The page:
I am teaching Creative Writing for the first time to high school students and have no idea where to begin. I have taught both a creative writing and an advanced creative writing course.
Does anyone have a course syllabus, unit plan, handouts, and lessons I can model my class after? You will probably want to start with assessing where the students already are in their writing skills.
The story has to briefly introduce the protagonist, put him or her through a struggle (large or mild) and resolve the struggle in one way or another.
It's much more fun to write if you keep the list items as random as possible and to put them all together at the end.
This was important for my elective classes since I had grades 9-12 in the same group.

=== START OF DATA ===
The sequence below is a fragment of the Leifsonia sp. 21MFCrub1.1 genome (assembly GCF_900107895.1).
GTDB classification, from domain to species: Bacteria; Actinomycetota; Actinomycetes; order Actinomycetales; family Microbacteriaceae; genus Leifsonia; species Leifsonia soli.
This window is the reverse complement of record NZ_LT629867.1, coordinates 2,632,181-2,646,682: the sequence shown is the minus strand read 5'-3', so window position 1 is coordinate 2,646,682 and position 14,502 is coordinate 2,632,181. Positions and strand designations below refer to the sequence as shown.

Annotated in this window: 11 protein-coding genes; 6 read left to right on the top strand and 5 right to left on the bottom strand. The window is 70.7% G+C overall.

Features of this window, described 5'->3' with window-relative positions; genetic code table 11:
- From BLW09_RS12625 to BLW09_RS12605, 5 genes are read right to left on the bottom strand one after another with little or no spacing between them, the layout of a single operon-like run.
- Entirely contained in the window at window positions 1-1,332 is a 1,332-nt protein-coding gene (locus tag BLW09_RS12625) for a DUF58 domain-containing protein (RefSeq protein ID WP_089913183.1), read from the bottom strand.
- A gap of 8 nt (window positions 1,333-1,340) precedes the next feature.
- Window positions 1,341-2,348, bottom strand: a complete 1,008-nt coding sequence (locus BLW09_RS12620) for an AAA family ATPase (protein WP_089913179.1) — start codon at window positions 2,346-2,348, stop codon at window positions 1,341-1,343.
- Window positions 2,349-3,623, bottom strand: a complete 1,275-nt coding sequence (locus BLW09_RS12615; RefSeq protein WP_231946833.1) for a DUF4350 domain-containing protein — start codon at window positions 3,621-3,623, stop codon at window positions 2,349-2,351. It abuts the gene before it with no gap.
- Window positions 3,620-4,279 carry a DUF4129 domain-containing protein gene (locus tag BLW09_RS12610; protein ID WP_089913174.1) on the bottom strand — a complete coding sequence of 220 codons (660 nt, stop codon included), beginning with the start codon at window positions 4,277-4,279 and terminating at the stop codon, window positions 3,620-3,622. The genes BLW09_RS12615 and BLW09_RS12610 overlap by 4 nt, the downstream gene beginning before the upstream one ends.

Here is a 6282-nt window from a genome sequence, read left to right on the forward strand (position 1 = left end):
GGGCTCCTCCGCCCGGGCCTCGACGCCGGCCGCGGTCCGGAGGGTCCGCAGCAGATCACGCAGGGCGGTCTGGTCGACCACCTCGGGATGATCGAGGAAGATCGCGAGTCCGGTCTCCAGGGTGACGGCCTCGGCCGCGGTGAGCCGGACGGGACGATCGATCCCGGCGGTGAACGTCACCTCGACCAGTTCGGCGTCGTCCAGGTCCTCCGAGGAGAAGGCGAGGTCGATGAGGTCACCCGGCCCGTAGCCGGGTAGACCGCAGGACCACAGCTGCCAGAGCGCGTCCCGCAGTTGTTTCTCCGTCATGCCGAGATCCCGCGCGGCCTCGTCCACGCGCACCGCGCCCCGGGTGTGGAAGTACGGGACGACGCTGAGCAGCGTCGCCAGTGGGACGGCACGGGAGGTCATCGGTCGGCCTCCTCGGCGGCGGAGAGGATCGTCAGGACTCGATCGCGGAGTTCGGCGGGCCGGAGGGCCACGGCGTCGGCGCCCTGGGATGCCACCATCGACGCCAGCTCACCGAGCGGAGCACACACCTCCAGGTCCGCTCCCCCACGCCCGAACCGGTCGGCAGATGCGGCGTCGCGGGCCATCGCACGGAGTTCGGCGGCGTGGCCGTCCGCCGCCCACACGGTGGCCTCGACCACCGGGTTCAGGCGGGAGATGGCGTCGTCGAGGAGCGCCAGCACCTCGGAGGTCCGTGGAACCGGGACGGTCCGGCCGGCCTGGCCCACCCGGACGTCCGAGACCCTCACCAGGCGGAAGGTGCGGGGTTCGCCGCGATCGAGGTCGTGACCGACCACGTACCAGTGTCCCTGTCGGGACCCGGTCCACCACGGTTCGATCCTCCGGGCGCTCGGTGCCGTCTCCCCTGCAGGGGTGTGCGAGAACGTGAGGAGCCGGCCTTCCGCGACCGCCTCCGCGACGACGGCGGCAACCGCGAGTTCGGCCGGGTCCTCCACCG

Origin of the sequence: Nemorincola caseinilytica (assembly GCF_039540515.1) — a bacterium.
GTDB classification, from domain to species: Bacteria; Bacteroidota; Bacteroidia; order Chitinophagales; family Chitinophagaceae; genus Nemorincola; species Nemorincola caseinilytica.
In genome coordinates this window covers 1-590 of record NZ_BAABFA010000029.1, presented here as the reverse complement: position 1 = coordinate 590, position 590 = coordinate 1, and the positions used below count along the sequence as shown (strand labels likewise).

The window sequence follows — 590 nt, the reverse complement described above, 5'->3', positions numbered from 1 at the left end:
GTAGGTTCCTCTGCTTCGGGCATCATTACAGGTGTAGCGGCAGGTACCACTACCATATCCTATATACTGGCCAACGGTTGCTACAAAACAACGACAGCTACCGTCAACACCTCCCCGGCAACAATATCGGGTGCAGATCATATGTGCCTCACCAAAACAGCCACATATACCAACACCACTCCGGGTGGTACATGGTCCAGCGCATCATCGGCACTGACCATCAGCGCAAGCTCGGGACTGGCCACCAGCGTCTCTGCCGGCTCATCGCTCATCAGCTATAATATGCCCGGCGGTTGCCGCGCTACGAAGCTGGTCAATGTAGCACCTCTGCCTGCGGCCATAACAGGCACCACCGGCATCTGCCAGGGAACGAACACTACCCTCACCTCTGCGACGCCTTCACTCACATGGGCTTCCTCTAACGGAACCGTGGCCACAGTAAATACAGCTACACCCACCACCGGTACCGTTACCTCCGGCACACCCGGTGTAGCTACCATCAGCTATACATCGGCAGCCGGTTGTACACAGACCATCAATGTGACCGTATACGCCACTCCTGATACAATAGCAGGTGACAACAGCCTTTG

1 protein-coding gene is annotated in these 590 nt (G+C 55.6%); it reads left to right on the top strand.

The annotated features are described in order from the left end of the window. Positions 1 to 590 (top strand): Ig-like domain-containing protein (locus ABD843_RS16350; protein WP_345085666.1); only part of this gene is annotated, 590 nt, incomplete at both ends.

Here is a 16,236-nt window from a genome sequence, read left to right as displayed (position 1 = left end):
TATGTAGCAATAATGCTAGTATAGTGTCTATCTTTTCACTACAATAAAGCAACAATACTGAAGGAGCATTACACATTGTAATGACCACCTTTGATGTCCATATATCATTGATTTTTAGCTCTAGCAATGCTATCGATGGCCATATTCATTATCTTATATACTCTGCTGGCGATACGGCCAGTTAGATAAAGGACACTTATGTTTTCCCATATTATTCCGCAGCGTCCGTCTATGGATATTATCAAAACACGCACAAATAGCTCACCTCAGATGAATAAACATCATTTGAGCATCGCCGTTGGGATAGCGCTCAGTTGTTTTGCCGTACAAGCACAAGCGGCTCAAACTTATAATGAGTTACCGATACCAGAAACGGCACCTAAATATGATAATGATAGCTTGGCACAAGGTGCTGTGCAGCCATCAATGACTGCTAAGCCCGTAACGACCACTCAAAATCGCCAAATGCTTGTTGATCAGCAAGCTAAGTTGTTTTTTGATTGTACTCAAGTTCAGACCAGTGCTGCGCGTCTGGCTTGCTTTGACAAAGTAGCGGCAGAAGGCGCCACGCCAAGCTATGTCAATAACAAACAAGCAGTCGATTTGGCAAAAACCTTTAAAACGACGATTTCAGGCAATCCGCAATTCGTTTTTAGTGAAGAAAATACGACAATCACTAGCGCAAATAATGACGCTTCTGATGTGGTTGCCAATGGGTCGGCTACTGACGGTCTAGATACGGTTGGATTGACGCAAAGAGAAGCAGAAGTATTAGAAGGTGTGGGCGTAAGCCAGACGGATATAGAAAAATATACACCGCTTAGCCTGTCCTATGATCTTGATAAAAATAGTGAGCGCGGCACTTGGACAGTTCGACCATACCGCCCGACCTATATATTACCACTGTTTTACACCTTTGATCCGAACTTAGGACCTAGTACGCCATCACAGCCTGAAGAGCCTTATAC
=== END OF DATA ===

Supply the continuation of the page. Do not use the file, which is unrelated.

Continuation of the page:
Next, a brief overview of the types of creative writing might be helpful. Each unit gave students a taste for that area of writing and usually included some type of fun project. We posted the student's articles on large paper and hung the whole thing in the hall.Whether you're a student or a teacher, these writing prompts for high school students are going to come in handy if you're looking to inspire better writing.Often, kids get stuck – confused, exasperated, irritated – putting their thoughts on paper, because they're bored with the same old book reports, essays and summaries.Do a few exercises at the beginning to get them comfortable.Show them a picture or series of pictures and ask them to explain the story behind it. Make sure you know how you will assess them at the end of the unit, and that you are teaching those things throughout. I have never been fortunate enough to teach an entire class, but I have taught writing and do teach creative.After some time, I began to imitate writings of famous people.Then, I began to take notice of how they wrote, how they made a plot and how they developed and ended and how the characters were depicted and etc.When I have been expected to teach vocabulary, I have also required my students to write stories including all the vocabulary words, which seems to be a good icebreaker, too.For a small unit on using narration as a mode of characterization, ask students to write a story featuring three characters.They write the exposition and then the rising action, then the climax, etc.For example, for rising action I ask them to give their characters a serious problem and have them begin to respond to it.